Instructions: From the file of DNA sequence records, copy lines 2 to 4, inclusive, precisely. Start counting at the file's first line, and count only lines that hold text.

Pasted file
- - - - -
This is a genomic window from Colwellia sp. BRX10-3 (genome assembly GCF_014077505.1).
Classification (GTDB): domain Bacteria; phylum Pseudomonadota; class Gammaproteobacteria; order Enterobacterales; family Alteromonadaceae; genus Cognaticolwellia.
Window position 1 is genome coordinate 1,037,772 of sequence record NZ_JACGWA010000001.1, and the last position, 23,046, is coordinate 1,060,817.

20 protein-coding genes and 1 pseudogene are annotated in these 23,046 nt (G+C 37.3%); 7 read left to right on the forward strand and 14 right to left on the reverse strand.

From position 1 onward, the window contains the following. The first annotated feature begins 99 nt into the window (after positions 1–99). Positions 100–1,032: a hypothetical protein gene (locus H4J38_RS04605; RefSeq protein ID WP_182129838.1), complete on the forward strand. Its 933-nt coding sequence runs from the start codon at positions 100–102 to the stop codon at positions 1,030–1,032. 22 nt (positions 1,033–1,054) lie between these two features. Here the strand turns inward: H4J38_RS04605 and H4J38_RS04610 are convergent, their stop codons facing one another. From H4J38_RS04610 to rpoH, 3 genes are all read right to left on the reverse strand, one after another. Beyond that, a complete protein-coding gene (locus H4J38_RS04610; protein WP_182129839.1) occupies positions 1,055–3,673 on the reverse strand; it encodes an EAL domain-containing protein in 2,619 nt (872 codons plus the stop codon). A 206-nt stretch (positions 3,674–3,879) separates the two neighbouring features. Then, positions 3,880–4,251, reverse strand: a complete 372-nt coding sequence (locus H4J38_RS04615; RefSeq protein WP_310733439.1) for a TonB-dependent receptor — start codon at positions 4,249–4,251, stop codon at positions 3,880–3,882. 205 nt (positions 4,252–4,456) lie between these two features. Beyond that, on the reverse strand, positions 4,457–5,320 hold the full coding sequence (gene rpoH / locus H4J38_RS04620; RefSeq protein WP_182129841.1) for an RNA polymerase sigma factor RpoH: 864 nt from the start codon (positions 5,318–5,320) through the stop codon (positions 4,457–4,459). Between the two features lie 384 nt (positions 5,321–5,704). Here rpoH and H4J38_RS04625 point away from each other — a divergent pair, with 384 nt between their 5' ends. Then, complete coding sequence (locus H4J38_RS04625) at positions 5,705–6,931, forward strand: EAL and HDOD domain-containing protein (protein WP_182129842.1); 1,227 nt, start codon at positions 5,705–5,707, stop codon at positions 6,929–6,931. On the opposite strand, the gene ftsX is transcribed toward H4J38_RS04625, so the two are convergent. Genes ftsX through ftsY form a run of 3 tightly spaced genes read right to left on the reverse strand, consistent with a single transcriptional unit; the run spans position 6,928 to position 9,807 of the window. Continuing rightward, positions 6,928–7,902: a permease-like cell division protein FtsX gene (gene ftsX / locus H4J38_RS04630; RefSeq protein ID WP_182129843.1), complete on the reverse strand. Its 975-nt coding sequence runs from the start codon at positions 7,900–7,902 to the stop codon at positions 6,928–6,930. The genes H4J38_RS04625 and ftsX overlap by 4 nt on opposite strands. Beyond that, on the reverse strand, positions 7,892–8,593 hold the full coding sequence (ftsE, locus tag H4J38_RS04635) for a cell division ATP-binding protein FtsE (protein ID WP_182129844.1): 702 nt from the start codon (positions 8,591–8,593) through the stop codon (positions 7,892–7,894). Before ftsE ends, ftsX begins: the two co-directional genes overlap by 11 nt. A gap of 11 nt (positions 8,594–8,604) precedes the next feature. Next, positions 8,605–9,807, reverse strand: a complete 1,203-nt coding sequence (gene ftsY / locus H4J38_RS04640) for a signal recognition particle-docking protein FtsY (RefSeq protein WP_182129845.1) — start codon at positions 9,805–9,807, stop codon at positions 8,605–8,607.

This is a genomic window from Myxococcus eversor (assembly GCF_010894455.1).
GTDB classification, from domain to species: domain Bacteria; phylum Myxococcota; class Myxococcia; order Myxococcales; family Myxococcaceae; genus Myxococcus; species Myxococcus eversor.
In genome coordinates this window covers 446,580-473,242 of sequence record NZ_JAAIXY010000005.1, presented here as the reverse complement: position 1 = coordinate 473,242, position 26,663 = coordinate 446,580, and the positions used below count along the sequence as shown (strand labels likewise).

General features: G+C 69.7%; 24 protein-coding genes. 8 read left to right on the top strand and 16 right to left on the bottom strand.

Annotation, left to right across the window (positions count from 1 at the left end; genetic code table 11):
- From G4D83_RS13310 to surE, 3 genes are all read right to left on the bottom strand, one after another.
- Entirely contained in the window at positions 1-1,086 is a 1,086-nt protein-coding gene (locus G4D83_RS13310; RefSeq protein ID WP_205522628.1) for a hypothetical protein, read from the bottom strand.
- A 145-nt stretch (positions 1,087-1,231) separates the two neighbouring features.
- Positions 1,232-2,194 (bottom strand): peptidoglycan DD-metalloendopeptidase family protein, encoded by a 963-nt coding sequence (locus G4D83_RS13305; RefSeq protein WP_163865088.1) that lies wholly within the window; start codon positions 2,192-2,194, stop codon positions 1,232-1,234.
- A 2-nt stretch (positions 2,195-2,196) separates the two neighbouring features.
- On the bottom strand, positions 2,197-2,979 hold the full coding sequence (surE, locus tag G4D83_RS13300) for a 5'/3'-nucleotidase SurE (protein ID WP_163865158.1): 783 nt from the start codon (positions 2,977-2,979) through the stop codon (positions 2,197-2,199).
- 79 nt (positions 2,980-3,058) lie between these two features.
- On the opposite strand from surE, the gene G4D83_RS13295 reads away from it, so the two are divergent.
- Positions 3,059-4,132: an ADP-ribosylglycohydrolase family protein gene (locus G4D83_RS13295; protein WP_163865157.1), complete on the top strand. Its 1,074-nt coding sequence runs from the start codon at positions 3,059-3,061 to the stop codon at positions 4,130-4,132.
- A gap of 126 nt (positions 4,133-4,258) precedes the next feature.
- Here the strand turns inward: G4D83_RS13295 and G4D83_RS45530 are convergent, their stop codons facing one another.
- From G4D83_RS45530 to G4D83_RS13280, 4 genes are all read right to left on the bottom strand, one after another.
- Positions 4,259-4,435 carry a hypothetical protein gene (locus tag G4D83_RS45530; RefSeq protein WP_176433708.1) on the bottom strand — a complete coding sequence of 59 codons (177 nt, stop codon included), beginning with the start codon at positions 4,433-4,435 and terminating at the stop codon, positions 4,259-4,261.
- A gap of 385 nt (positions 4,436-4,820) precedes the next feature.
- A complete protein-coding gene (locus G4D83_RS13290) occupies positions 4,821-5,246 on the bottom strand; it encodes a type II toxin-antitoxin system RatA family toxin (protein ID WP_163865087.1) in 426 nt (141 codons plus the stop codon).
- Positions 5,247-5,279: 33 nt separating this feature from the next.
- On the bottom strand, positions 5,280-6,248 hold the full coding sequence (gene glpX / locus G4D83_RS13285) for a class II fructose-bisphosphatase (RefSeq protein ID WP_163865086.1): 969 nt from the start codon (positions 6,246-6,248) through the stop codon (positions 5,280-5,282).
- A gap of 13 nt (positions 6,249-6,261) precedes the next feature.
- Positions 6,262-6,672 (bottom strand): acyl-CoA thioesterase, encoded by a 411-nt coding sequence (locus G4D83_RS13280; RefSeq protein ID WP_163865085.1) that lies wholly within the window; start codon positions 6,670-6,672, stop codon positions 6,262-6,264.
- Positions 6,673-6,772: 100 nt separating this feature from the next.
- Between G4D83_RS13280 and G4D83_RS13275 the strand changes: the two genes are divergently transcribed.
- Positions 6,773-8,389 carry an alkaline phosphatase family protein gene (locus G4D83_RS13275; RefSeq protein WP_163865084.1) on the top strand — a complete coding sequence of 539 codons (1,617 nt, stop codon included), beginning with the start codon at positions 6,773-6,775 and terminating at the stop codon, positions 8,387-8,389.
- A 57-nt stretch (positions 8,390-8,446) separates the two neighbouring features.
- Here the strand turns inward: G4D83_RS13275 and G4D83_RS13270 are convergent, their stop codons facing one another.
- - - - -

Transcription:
Classification (GTDB): domain Bacteria; phylum Pseudomonadota; class Gammaproteobacteria; order Enterobacterales; family Alteromonadaceae; genus Cognaticolwellia.
Window position 1 is genome coordinate 1,037,772 of sequence record NZ_JACGWA010000001.1, and the last position, 23,046, is coordinate 1,060,817.

20 protein-coding genes and 1 pseudogene are annotated in these 23,046 nt (G+C 37.3%); 7 read left to right on the forward strand and 14 right to left on the reverse strand.